The people that stayed here carved bowls from the mesa itself to collect water.
A huge steam pipe snakes between catwalks, through the floors, and toward the condensers, so the water could be recovered and reused.
2013. As part of the Head House’s facelift, it’s gotten new windows. However, you can now still see where the conveyor-way connected this building with the elevators behind it in the upper right of the image.
An impressive message for graffiti in a Detroit warehouse, but then again look at these steam pumps. Over-built and under-appreciated.
Like a grave marker, a single post remembers where Dock 3 stood on the bay.
The front of the power plant (right), the distillery itself (center), and the regaling house (left).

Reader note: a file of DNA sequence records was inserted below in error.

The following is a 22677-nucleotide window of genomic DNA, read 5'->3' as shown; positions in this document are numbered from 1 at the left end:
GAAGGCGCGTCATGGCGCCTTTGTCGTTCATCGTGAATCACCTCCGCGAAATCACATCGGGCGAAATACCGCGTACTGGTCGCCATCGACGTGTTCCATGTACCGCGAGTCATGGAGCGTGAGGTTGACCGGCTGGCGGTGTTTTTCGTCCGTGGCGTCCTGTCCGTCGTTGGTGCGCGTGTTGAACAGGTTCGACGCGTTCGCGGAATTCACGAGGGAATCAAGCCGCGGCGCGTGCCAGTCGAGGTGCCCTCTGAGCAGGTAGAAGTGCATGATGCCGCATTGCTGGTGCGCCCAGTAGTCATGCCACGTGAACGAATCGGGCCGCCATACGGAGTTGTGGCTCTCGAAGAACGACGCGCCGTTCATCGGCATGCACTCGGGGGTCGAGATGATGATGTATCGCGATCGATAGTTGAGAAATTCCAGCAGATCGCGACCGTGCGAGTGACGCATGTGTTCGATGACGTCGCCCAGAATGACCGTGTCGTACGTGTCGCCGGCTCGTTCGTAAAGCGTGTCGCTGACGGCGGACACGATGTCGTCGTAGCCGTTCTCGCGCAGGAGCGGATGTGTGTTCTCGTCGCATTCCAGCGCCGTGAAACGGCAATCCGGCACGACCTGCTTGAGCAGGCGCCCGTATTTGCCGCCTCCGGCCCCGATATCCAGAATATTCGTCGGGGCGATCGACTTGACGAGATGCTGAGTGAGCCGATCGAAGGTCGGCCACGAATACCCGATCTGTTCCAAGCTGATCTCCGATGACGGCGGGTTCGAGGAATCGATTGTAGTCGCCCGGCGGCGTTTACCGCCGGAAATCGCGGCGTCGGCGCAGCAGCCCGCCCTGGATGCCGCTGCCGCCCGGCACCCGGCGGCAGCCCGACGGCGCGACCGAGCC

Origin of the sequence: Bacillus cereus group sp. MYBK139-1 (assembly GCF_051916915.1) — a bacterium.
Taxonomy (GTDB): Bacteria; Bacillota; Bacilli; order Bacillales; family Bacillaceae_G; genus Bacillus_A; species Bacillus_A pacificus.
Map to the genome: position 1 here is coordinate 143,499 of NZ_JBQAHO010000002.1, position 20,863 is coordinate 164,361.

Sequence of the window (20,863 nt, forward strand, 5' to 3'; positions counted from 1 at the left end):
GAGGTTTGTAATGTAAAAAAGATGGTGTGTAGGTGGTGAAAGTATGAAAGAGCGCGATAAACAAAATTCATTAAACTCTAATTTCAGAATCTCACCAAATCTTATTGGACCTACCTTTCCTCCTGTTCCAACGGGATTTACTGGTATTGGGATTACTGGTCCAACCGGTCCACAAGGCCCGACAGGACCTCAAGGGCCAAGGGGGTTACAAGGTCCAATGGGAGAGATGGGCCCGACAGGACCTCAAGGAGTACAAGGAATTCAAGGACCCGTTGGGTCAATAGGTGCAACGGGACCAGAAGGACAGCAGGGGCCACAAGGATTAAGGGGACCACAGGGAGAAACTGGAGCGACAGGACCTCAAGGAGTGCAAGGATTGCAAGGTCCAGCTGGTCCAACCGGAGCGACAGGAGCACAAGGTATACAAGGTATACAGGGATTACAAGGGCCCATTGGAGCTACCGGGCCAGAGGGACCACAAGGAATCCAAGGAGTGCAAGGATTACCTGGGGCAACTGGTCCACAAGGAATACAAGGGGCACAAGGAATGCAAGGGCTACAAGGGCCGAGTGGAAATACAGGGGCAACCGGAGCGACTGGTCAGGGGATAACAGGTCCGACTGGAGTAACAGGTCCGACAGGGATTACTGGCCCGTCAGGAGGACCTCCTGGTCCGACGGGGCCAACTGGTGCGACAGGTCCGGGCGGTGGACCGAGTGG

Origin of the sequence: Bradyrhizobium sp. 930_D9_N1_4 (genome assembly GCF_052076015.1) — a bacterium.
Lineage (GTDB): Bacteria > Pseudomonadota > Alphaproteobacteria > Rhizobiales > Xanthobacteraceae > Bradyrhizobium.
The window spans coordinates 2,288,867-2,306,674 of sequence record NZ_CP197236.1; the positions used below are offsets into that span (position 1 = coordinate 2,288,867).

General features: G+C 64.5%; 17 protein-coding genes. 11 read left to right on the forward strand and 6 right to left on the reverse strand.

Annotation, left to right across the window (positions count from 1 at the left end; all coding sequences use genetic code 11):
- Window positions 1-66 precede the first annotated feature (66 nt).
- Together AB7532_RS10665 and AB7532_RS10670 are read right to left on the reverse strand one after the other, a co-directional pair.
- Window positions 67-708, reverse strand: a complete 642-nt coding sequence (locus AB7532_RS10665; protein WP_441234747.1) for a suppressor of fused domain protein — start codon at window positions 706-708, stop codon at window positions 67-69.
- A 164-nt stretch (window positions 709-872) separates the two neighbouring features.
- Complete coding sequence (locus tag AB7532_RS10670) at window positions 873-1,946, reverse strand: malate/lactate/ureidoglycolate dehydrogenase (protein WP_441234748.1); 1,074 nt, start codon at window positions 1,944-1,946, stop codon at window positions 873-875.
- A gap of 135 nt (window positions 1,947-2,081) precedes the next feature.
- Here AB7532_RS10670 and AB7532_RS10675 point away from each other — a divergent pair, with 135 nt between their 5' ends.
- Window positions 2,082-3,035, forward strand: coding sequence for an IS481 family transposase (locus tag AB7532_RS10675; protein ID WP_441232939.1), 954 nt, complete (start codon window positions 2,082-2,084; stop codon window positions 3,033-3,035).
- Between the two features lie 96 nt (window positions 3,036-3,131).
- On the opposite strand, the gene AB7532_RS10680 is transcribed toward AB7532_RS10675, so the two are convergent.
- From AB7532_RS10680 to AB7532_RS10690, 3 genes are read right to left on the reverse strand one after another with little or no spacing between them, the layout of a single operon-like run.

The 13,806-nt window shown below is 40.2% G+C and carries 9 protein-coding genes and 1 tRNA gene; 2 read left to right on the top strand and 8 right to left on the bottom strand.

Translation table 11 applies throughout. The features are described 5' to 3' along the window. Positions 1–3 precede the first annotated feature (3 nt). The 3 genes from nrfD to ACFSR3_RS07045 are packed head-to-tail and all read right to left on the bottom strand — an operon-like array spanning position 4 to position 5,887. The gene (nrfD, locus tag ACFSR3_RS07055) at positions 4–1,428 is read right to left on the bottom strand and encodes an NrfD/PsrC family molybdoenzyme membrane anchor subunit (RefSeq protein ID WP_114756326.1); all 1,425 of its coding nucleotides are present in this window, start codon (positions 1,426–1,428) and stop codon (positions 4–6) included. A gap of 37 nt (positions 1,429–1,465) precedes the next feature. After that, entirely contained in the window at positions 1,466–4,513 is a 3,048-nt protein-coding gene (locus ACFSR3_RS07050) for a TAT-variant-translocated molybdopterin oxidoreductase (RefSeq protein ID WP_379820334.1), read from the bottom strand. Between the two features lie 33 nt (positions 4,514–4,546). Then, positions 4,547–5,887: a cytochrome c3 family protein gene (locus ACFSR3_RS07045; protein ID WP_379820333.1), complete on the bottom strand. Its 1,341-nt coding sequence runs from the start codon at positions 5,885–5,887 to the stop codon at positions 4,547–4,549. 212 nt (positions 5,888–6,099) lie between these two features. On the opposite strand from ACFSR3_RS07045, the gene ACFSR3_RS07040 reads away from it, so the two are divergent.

A sharp turn in the coatings department twists the steel out of sight.
It was obvious which parts of the hospital were the newest, by their relative utter self destruction. It’s comforting to the Cubical Dwellers, I think, to know that as soon as the power and plumbing are disconnected that all hell will break loose and dismantle their suspended ceilings, drywall boxes and fluorescent suns in no time at all.
This is a great example of a combination rock house; the silos below used to fill trains with ore dropped from mine cars pulled to the top of the structure.